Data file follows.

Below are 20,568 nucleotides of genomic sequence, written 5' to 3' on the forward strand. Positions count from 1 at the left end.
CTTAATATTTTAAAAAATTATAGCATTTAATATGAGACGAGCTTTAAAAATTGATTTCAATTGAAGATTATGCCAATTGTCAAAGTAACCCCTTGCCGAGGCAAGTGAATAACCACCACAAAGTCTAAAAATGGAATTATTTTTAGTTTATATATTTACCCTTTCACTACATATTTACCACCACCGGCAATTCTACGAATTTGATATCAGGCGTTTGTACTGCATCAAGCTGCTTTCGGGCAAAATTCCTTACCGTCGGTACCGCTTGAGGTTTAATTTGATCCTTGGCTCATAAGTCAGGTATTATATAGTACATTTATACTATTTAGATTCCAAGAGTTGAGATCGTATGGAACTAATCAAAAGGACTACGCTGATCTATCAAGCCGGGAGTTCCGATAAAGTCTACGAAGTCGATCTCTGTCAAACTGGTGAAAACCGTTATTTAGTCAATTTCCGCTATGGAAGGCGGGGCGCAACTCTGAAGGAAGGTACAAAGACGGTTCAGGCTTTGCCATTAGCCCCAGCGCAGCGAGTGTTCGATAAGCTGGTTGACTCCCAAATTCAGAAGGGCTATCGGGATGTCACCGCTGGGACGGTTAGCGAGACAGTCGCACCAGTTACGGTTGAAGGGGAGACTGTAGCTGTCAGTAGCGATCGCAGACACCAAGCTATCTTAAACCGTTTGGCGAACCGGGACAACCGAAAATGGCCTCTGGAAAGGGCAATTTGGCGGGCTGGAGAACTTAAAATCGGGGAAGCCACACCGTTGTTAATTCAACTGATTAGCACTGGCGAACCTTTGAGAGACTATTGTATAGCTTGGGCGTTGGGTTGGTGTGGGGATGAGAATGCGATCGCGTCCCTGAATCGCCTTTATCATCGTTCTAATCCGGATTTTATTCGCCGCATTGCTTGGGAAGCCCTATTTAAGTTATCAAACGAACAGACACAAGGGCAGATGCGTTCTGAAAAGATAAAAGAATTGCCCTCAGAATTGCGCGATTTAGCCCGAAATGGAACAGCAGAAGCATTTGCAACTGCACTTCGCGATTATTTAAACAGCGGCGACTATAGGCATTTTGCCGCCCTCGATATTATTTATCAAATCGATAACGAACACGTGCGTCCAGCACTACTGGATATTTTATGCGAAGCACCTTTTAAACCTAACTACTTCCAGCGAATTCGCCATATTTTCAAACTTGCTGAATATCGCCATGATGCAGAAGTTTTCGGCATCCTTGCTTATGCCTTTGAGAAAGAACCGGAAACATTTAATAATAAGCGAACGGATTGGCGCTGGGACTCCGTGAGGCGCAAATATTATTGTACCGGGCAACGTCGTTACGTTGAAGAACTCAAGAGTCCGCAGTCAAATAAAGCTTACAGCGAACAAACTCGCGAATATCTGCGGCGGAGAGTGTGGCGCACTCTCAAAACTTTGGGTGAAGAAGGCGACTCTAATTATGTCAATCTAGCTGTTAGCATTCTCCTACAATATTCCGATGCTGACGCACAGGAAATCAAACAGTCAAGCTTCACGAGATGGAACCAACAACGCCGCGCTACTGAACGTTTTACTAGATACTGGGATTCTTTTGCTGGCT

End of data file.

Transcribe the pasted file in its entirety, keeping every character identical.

Below are 20,568 nucleotides of genomic sequence, written 5' to 3' on the forward strand. Positions count from 1 at the left end.
CTTAATATTTTAAAAAATTATAGCATTTAATATGAGACGAGCTTTAAAAATTGATTTCAATTGAAGATTATGCCAATTGTCAAAGTAACCCCTTGCCGAGGCAAGTGAATAACCACCACAAAGTCTAAAAATGGAATTATTTTTAGTTTATATATTTACCCTTTCACTACATATTTACCACCACCGGCAATTCTACGAATTTGATATCAGGCGTTTGTACTGCATCAAGCTGCTTTCGGGCAAAATTCCTTACCGTCGGTACCGCTTGAGGTTTAATTTGATCCTTGGCTCATAAGTCAGGTATTATATAGTACATTTATACTATTTAGATTCCAAGAGTTGAGATCGTATGGAACTAATCAAAAGGACTACGCTGATCTATCAAGCCGGGAGTTCCGATAAAGTCTACGAAGTCGATCTCTGTCAAACTGGTGAAAACCGTTATTTAGTCAATTTCCGCTATGGAAGGCGGGGCGCAACTCTGAAGGAAGGTACAAAGACGGTTCAGGCTTTGCCATTAGCCCCAGCGCAGCGAGTGTTCGATAAGCTGGTTGACTCCCAAATTCAGAAGGGCTATCGGGATGTCACCGCTGGGACGGTTAGCGAGACAGTCGCACCAGTTACGGTTGAAGGGGAGACTGTAGCTGTCAGTAGCGATCGCAGACACCAAGCTATCTTAAACCGTTTGGCGAACCGGGACAACCGAAAATGGCCTCTGGAAAGGGCAATTTGGCGGGCTGGAGAACTTAAAATCGGGGAAGCCACACCGTTGTTAATTCAACTGATTAGCACTGGCGAACCTTTGAGAGACTATTGTATAGCTTGGGCGTTGGGTTGGTGTGGGGATGAGAATGCGATCGCGTCCCTGAATCGCCTTTATCATCGTTCTAATCCGGATTTTATTCGCCGCATTGCTTGGGAAGCCCTATTTAAGTTATCAAACGAACAGACACAAGGGCAGATGCGTTCTGAAAAGATAAAAGAATTGCCCTCAGAATTGCGCGATTTAGCCCGAAATGGAACAGCAGAAGCATTTGCAACTGCACTTCGCGATTATTTAAACAGCGGCGACTATAGGCATTTTGCCGCCCTCGATATTATTTATCAAATCGATAACGAACACGTGCGTCCAGCACTACTGGATATTTTATGCGAAGCACCTTTTAAACCTAACTACTTCCAGCGAATTCGCCATATTTTCAAACTTGCTGAATATCGCCATGATGCAGAAGTTTTCGGCATCCTTGCTTATGCCTTTGAGAAAGAACCGGAAACATTTAATAATAAGCGAACGGATTGGCGCTGGGACTCCGTGAGGCGCAAATATTATTGTACCGGGCAACGTCGTTACGTTGAAGAACTCAAGAGTCCGCAGTCAAATAAAGCTTACAGCGAACAAACTCGCGAATATCTGCGGCGGAGAGTGTGGCGCACTCTCAAAACTTTGGGTGAAGAAGGCGACTCTAATTATGTCAATCTAGCTGTTAGCATTCTCCTACAATATTCCGATGCTGACGCACAGGAAATCAAACAGTCAAGCTTCACGAGATGGAACCAACAACGCCGCGCTACTGAACGTTTTACTAGATACTGGGATTCTTTTGCTGGCT